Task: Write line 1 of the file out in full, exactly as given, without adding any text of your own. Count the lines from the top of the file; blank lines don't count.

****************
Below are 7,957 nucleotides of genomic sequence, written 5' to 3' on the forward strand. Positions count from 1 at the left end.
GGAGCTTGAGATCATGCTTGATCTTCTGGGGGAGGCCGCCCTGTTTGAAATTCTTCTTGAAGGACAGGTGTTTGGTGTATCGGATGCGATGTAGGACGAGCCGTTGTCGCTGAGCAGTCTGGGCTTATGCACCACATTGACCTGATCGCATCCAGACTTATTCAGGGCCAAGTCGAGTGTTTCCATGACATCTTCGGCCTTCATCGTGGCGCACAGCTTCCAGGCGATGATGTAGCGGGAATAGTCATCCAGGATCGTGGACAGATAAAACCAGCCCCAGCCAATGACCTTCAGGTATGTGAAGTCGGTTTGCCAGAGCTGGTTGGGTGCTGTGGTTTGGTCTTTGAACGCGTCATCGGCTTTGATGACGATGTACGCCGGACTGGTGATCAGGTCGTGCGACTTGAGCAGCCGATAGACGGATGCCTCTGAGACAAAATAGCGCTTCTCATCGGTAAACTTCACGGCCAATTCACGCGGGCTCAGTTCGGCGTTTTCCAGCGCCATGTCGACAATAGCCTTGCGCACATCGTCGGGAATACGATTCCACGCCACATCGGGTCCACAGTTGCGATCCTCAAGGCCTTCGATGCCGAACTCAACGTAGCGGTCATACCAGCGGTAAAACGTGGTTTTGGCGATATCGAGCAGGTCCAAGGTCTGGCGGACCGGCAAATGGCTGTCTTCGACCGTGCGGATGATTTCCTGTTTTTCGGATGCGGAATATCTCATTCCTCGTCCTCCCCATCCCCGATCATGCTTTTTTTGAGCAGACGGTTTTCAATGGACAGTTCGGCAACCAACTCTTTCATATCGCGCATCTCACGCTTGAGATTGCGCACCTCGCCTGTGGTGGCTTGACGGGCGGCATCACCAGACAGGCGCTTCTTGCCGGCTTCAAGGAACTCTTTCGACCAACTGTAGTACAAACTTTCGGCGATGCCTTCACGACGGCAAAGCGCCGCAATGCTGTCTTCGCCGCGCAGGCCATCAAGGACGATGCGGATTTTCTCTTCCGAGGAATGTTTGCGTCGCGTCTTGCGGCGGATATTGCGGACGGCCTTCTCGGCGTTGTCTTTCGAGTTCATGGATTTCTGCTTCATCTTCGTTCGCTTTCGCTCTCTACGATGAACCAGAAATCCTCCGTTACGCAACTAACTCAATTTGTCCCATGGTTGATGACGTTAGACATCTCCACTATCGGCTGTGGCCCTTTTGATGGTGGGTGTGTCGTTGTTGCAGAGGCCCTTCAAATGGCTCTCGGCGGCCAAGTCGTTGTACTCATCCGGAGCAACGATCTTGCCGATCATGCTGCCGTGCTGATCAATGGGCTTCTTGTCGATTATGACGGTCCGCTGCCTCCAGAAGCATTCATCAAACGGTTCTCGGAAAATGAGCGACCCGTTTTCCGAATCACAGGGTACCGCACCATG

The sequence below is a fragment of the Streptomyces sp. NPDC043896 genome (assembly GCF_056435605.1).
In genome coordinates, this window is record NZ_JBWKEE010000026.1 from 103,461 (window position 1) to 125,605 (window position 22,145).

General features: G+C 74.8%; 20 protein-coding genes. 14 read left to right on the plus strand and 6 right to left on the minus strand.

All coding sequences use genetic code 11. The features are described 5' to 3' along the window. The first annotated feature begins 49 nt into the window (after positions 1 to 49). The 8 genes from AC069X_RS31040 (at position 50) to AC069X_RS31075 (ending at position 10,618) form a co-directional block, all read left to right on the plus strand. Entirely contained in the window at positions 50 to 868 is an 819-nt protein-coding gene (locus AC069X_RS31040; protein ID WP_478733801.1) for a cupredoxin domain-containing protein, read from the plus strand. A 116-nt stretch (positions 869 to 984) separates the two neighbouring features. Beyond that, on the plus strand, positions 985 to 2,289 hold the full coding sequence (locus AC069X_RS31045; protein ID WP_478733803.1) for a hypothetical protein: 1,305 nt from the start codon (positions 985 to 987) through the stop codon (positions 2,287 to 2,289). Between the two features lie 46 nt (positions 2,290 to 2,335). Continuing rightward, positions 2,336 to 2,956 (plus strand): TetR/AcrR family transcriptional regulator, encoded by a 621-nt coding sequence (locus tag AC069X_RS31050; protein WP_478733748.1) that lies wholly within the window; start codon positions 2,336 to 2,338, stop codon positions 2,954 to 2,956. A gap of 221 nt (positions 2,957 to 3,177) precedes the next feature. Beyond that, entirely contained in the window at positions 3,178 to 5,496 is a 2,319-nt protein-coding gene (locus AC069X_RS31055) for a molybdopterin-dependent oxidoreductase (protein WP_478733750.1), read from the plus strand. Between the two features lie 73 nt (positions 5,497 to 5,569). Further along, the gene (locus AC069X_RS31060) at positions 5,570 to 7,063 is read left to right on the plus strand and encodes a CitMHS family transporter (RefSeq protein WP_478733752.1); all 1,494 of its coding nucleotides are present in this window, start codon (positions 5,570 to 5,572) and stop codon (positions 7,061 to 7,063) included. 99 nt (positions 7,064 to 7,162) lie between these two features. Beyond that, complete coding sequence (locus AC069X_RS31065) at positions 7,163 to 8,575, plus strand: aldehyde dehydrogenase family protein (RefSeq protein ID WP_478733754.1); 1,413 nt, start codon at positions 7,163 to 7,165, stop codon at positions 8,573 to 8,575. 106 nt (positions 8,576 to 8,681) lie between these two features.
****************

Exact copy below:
Below are 7,957 nucleotides of genomic sequence, written 5' to 3' on the forward strand. Positions count from 1 at the left end.